The unreliable narrator tends to get a bum rap for committing a multitude of sins against trusting readers. But what happens when the narrator is impaired? In Lydia Millet's My Happy Life
, a nameless woman with a mental deficiency is locked inside an abandoned asylum. To pass the time between staying alive and attempting escape, she scribbles her life story on the walls that separate her from the rest of the world.
In childhood she catapults from one charitable home to another, abused by fellow residents and schoolmates, and eventually winds up sleeping on park benches. As a young woman she falls prey to a sadistic wealthy patron who kidnaps her. With graceful and often poetic simplicity, Millet thrusts us into the childlike mind of a person who has a limited ability to make herself understood in an unforgiving world. This woman's story--covering decades and spanning continents--is utterly tragic, yet her capacity for joy shines throughout. It's quite an about-face from Millet's last novel, the silly and satirical George Bush, Dark Prince of Love. Despite its many abstractions (Where are we? How much time has passed?), the book flows easily and doesn't step outside this determined, faithful woman's story for a second. Her character may not have a name, but readers will ultimately trust her--in happiness and in sorrow. --Emily Russin
From Publishers Weekly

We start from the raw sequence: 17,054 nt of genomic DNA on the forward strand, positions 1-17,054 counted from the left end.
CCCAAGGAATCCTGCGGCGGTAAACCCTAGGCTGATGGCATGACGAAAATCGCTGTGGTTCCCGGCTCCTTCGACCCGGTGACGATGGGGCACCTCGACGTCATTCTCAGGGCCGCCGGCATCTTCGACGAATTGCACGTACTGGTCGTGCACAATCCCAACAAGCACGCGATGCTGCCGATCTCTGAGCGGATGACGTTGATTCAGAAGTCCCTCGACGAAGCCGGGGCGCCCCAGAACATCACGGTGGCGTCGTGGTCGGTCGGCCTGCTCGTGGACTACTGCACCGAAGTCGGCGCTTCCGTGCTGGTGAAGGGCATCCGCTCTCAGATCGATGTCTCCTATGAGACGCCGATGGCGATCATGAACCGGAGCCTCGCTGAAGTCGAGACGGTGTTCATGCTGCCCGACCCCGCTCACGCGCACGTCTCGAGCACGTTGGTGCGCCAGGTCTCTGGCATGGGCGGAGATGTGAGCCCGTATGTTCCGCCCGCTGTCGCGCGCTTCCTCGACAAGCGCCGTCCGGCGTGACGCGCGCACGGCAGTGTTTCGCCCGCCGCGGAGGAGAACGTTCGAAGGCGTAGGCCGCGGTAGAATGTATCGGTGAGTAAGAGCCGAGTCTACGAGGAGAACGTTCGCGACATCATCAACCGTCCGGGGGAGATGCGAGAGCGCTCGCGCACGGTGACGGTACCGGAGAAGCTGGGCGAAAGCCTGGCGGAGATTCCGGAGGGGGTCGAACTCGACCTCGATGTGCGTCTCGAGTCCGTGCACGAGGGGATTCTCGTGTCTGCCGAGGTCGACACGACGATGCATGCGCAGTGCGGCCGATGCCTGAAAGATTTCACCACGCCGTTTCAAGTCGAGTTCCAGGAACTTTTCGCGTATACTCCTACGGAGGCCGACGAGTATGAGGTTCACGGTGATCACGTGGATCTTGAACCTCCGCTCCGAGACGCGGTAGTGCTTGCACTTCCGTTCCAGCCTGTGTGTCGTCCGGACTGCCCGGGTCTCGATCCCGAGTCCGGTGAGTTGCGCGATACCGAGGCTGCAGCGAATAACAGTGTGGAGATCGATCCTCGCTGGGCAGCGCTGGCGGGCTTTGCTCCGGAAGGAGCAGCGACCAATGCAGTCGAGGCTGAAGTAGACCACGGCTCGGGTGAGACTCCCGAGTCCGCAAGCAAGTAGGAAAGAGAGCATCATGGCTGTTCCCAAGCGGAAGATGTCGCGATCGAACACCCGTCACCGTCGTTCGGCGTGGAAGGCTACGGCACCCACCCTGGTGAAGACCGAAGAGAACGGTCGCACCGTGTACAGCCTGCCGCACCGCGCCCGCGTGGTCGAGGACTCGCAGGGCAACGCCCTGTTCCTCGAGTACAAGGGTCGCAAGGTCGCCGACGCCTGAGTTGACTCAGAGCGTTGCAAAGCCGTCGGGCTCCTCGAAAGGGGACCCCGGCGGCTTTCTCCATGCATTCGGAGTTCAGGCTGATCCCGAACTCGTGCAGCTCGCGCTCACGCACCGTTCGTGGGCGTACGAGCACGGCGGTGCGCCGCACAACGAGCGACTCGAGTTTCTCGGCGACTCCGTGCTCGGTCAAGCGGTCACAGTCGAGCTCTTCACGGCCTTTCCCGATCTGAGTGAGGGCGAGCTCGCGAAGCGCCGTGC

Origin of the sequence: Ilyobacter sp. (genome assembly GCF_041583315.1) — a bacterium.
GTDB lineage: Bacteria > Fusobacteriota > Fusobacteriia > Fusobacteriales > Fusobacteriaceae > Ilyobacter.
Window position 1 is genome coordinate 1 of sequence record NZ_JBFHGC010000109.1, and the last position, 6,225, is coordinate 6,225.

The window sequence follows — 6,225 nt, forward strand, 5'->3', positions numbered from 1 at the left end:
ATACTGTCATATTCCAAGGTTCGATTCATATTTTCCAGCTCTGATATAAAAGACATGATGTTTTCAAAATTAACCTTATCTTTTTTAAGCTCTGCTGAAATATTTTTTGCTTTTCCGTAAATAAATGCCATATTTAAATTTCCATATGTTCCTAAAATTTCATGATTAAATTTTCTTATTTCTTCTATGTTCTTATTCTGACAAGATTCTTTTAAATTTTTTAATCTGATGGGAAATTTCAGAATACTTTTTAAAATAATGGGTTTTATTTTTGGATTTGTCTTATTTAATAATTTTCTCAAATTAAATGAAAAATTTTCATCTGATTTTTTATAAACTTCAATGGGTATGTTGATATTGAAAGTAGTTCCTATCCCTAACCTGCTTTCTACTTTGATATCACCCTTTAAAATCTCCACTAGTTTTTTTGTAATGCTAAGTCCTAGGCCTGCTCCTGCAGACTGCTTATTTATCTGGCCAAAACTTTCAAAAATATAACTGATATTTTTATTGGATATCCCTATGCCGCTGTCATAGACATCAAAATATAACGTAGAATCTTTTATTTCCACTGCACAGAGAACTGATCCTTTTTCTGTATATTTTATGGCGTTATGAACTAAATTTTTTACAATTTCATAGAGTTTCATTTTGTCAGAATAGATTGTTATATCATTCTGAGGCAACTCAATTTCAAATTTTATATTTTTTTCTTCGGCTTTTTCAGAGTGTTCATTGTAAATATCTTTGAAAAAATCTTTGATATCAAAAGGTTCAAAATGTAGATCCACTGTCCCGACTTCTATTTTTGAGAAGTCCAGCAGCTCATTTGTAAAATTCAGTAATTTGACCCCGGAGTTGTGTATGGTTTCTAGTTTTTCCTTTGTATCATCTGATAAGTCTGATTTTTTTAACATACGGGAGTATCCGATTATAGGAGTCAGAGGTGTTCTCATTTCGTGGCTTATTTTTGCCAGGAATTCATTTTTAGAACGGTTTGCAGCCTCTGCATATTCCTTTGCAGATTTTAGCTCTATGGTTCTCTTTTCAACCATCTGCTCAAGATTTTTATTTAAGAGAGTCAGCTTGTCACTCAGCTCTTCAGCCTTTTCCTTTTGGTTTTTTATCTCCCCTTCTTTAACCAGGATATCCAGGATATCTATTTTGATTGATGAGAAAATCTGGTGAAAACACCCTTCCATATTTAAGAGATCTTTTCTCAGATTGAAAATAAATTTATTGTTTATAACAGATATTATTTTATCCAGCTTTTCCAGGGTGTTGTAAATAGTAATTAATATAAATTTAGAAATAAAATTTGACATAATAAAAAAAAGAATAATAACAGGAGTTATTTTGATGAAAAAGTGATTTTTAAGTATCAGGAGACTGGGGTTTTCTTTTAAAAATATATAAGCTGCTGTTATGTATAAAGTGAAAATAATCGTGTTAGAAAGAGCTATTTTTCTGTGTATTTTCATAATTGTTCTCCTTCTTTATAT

Occasionally a book comes along that is truly written (as writers are instructed books should be) as if it were the writer's last: Millet's sad and infinitely touching third novel (after the absurdist George Bush, Dark Prince of Love) is such an extraordinary work. Brief and unsparingly forthright, the story is told from the miraculously cheerful perspective of a battered, neglected, friendless woman who is locked inside a windowless madhouse cell. The institution is apparently scheduled for demolition; the narrator's last caretaker, Jim, has not returned to feed her in some time. All she possesses are a few broken-down items she carries with her everywhere and that tell her "happy life" story: a cardboard box labeled Brown Ladies Narrow 8, in which she was left at a foundling home as an infant; a broken tooth from habitual pummelings she incurred as a "meat sandwich" at the hands of her fellow orphans; a frayed orange towel she used to sleep in, in parks; and, most horribly, a torn corner of one of the bills that were left to her by a rich older man who locked her away, beat her regularly with a "historical instrument" and later stole her baby. Despite the ghastly physical scars the narrator bears from neglect and abuse at others' hands, she remains a naf at heart, prone to forgive human harshness as people's inability "to know their own strength." Most incredibly, Millet has managed a few light-handed, affecting strokes to give her narrator charm and even humor ("Excuse me," she says when brutally overcome). The details of her fabulous, tortured life are precise and quirky, and she is always allowed to tell her story in her own childlike way to startling ironic effect in a novel that stands as a courageous and memorable achievement. (Jan. 9)Forecast: Millet's satirical voice is distinctive, but her work tends to resist easy classification. This novel represents a definite leap for her, and should raise her profile, though it is probably too grim to appeal to a truly wide audience.
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